Trust, Valuable yet Difficult


Another great lesson on Willie today! I decided to give Julia the day off to save her for the show this weekend, so Willie got to go cross country.

I was able to use a lot of the strategies we worked on yesterday in the show jumping lesson – we had a great time today.

Again, I softened before fences and committed at least five strides out for each fence. Also, we focused a lot on packaging Willie’s long stride and creating a forward, balanced canter to the jumps. As a result, Willie was confident – yet careful. We played in the water (jumping in and out) and over ditches and went up and down bank combinations.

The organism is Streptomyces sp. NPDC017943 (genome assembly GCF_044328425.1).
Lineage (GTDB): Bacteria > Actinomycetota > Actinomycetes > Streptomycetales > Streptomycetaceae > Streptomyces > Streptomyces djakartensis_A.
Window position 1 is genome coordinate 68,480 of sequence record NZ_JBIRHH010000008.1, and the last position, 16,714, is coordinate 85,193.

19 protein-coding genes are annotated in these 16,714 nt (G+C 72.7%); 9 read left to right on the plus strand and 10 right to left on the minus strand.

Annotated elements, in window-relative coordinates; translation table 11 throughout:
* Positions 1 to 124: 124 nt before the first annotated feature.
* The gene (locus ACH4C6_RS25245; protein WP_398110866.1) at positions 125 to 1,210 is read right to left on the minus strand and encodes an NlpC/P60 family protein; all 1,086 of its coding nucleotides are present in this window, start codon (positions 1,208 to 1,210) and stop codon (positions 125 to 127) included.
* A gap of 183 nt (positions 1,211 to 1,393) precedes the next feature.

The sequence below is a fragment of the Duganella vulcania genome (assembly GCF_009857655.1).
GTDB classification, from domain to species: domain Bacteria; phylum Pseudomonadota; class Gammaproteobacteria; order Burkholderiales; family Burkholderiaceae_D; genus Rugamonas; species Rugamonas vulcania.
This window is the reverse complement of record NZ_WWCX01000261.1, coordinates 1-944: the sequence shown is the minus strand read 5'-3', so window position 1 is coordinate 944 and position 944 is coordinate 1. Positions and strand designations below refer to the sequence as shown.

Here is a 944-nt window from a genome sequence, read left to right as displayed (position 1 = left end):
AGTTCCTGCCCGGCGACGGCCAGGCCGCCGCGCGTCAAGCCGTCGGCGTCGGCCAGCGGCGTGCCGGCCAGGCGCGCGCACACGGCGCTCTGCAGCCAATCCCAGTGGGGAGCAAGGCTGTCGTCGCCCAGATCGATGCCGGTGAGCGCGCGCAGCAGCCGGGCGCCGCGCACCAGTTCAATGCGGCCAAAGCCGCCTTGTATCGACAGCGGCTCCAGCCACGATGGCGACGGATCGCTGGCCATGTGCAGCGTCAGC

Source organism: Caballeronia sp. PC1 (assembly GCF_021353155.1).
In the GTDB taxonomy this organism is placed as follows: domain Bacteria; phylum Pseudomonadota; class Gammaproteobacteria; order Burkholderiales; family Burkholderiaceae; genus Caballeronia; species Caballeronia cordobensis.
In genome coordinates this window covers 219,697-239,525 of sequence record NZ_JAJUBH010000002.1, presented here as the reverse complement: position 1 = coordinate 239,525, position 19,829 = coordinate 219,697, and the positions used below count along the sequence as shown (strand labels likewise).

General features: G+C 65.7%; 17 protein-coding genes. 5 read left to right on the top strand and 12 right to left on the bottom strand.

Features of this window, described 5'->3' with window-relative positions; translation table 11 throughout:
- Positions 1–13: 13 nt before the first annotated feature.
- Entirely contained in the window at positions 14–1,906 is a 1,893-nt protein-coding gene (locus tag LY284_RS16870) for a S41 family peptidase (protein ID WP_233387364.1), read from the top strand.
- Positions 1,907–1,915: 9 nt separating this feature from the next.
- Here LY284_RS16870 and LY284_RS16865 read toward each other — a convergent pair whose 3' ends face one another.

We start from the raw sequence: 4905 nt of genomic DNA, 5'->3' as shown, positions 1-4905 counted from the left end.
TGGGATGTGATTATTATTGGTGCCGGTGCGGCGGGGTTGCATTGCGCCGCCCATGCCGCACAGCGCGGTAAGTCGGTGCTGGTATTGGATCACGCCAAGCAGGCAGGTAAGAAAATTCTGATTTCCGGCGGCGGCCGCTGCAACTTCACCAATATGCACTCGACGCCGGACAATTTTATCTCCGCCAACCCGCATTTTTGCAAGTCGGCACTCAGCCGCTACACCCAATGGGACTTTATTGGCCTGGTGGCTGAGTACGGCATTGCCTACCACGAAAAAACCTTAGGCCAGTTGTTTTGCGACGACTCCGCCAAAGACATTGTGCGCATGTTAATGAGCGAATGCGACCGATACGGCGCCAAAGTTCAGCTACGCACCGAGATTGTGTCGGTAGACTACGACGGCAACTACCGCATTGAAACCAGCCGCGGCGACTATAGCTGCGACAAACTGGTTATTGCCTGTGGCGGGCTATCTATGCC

I realized today that I can only do so much to get Willie over the jumps. He’s green and has been a little too cautious when jumping; I tend to override in an attempt to make it easier for him. However, my overriding has the opposite effect I want it to; it gets in the way and distorts communication between us. When I get busier, he gets confused. All I can do is set him up for the jumps by establishing tempo and balance. The rest is up to him.┬áThis approach clearly works, because Willie was so confident and calm out on the course today once I quieted my position and trusted him/held him accountable. Trusting the horse to step up and perform is a hard skill to learn, but it’s necessary. The rider isn’t carrying the weight, the horse is.

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